Tuesday, February 9, 2016

Dunga returns for second stint as Brazil national soccer team coach

Dunga has been given the reins of Brazil´s national soccer team for the second time. (Ricardo Moraes/Reuters)
Dunga has been given the reins of Brazil's national soccer team for the second time. (Ricardo Moraes/Reuters)

RIO DE JANEIRO (AP) - Brazil is bringing back Dunga to coach the national football team, four years after he was fired from the same job. 

Tuesday's hiring comes two weeks after Brazil was eliminated from the World Cup in a humiliating 7-1 loss to Germany in the semifinals. 

The 50-year-old Dunga replaces Luiz Felipe Scolari, who resigned last week after Brazil failed to win football's premier event on its home soil. 

It could be a difficult road for the former defensive midfielder. In a poll released on Tuesday, Brazilian news channel GloboNews said more than 70 percent of respondents disapproved of his return. 

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  • "When it comes to the survey, we have to overcome that," Dunga said. "I think they (fans) will eventually understand the work we are planning, and I don't feel rejected. ... I'm not going to change people's mind set, but I will change the way people think about me." 

    He also brought up the name of former South African President Nelson Mandela.

    "Without firing a gun, he changed how people thought about him," Dunga added. 

    The Brazilian football confederation confirmed the appointment during a news conference at its headquarters in suburban Rio de Janeiro, but gave no details about salary. CBF President Jose Maria Marin indicated he wanted Dunga to continue until the 2018 World Cup in Russia. 

    Dunga gave a blunt evaluation of Brazil's situation. 

    "We're no longer the best," he said. "We're all aware of this. We can't tell our fans that we're the best." 

    Dunga came to the job for the first time in 2006 with no management experience. He was criticized for the team's physical style of play and conservative tactics and spent time Tuesday suggesting he might be different this time. 

    He said his focus was already on the next World Cup. Brazil will also play next year in the Copa America - the South American championship - and in a special Copa America edition in 2016 played in the United States.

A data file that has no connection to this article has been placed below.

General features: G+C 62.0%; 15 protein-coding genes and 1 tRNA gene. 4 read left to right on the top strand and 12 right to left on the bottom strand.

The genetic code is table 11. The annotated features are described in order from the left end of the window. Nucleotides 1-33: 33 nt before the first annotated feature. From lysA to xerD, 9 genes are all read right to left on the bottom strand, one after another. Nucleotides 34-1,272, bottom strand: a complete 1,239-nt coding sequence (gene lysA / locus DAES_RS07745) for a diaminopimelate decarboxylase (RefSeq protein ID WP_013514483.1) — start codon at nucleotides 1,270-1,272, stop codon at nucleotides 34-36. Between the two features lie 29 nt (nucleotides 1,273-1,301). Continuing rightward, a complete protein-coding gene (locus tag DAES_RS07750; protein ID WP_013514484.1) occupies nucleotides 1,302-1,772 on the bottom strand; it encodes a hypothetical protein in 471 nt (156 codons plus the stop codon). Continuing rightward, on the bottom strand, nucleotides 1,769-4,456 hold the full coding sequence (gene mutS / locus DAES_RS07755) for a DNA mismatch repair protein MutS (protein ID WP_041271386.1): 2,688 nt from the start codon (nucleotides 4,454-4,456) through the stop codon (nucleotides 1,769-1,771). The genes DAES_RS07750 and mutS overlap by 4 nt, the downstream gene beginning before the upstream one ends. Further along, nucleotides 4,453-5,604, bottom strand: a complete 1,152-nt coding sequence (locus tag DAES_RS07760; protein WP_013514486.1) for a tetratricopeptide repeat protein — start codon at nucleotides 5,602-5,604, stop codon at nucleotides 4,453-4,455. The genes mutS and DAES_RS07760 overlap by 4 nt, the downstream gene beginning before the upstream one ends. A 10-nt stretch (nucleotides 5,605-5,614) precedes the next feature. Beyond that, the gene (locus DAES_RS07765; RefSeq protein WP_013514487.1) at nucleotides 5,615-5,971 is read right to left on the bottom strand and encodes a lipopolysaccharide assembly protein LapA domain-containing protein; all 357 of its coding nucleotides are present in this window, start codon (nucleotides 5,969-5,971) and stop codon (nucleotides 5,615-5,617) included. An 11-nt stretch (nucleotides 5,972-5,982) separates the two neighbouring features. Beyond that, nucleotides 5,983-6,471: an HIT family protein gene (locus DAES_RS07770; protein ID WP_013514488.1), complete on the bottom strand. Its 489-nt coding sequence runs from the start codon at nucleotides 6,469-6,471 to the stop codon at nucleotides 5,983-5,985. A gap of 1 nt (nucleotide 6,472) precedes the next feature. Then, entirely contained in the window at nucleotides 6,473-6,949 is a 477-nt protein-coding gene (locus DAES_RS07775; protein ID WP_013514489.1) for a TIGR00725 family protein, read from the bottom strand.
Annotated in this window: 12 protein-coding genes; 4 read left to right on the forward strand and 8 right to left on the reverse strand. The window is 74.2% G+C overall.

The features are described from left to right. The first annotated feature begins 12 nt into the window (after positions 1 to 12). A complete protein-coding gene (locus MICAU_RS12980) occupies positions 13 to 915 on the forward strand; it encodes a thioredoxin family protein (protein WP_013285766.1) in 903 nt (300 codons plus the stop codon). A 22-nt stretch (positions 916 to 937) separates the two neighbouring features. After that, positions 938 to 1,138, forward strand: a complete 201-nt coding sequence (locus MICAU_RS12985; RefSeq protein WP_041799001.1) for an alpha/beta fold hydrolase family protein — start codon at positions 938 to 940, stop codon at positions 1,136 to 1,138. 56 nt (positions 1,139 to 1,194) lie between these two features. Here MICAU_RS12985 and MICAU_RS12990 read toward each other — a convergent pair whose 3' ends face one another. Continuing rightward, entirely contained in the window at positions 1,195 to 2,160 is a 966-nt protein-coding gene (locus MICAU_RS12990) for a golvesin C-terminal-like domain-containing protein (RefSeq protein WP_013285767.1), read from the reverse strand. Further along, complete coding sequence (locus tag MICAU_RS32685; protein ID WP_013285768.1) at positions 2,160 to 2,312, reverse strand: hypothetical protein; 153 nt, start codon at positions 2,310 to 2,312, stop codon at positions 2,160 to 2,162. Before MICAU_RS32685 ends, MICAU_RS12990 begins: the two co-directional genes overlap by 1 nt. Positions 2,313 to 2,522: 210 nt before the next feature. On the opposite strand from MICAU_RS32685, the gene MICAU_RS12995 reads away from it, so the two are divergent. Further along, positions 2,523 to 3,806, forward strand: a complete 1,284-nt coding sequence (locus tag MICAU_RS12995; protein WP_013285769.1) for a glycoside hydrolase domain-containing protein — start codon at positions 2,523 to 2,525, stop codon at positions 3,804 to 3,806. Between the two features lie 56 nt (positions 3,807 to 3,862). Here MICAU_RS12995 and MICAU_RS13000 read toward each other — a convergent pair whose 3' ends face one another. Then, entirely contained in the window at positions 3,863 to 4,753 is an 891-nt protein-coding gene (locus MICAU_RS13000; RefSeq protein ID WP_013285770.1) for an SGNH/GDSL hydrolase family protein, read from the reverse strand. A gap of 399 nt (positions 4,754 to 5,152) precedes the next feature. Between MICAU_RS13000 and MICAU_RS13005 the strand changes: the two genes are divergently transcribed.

"My first time as coach, I was asked to rescue the team's value and get results," he said. "This second time around, the focus is on preparing the side for the 2018 World Cup." 

    Dunga's real name is Carlos Caetano Bledorn Verri. His nickname Dunga literally means "Dopey" in Portuguese - the same as one of the characters in Disney's Snow White and the Seven Dwarfs - and was given to him during childhood because of his small stature. 

    He was the captain of Brazil's 1994 World Cup-winning team, and coached the national team at the 2010 World Cup in South Africa. He was dismissed after Brazil lost 2-1 in the quarterfinals to the Netherlands. 

    "He has shown his capacity to lead the Brazil team, not only in words but also in numbers, that he has all the requisites and the capacity to lead the Brazil team again," confederation president Jose Maria Marin said. "It was a decision made with the participation of everyone here at this table in a show of unity and total integration aimed at great conquests in the future." 

    Dunga's returned was linked to the naming of Gilmar Rinaldi as the new technical director, replacing Carlos Alberto Parreira. Rinaldi, who sat next to Dunga on Tuesday, was a goalkeeper on the '94 team and has recently worked as a player agent. 

    Dunga was in charge of 60 matches as national team coach in his first stint. Brazil won 42, drew 12 and lost six. 

    Brazil's image took a battering in the 7-1 loss to Germany. Many said it was worse than Brazil's 2-1 loss to Uruguay in the final game of the 1950 World Cup, which was played at the Maracana Stadium in Rio. 

    The loss against Germany broke several records and was one of the worst in Brazil's history. The loss was also the first in a competitive match at home since 1975. 

    Associated Press writer Jenny Barchfield contributed to this report.

    Stephen Wade on Twitter: http://twitter.com/StephenWadeAP

    The Associated Press
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